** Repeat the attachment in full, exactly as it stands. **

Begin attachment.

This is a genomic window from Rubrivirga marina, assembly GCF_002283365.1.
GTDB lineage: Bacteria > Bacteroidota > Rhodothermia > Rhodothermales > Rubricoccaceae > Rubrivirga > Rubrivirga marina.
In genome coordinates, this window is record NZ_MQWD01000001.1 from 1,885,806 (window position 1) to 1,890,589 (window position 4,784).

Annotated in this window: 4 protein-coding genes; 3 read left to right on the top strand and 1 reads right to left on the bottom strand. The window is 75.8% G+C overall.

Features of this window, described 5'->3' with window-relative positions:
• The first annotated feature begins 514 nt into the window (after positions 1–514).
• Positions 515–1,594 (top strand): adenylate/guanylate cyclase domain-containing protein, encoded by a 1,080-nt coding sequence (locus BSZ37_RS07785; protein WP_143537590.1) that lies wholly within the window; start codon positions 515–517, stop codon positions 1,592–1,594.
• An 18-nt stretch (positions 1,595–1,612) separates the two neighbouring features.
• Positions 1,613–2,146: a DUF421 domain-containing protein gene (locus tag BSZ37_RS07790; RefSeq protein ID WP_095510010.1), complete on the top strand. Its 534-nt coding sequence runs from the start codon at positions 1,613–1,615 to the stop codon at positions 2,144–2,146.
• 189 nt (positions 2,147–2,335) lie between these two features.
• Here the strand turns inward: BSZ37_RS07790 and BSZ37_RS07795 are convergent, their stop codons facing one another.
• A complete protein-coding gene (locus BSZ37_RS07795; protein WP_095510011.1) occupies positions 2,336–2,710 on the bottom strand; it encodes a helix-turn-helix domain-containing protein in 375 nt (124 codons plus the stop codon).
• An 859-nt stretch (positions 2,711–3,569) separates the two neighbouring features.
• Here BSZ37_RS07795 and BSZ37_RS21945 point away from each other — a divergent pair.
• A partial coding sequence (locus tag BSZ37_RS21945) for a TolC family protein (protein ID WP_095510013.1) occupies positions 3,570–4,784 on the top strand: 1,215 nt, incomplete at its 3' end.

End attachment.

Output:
This is a genomic window from Rubrivirga marina, assembly GCF_002283365.1.
GTDB lineage: Bacteria > Bacteroidota > Rhodothermia > Rhodothermales > Rubricoccaceae > Rubrivirga > Rubrivirga marina.
In genome coordinates, this window is record NZ_MQWD01000001.1 from 1,885,806 (window position 1) to 1,890,589 (window position 4,784).

Annotated in this window: 4 protein-coding genes; 3 read left to right on the top strand and 1 reads right to left on the bottom strand. The window is 75.8% G+C overall.

Features of this window, described 5'->3' with window-relative positions:
• The first annotated feature begins 514 nt into the window (after positions 1–514).
• Positions 515–1,594 (top strand): adenylate/guanylate cyclase domain-containing protein, encoded by a 1,080-nt coding sequence (locus BSZ37_RS07785; protein WP_143537590.1) that lies wholly within the window; start codon positions 515–517, stop codon positions 1,592–1,594.
• An 18-nt stretch (positions 1,595–1,612) separates the two neighbouring features.
• Positions 1,613–2,146: a DUF421 domain-containing protein gene (locus tag BSZ37_RS07790; RefSeq protein ID WP_095510010.1), complete on the top strand. Its 534-nt coding sequence runs from the start codon at positions 1,613–1,615 to the stop codon at positions 2,144–2,146.
• 189 nt (positions 2,147–2,335) lie between these two features.
• Here the strand turns inward: BSZ37_RS07790 and BSZ37_RS07795 are convergent, their stop codons facing one another.
• A complete protein-coding gene (locus BSZ37_RS07795; protein WP_095510011.1) occupies positions 2,336–2,710 on the bottom strand; it encodes a helix-turn-helix domain-containing protein in 375 nt (124 codons plus the stop codon).
• An 859-nt stretch (positions 2,711–3,569) separates the two neighbouring features.
• Here BSZ37_RS07795 and BSZ37_RS21945 point away from each other — a divergent pair.
• A partial coding sequence (locus tag BSZ37_RS21945) for a TolC family protein (protein ID WP_095510013.1) occupies positions 3,570–4,784 on the top strand: 1,215 nt, incomplete at its 3' end.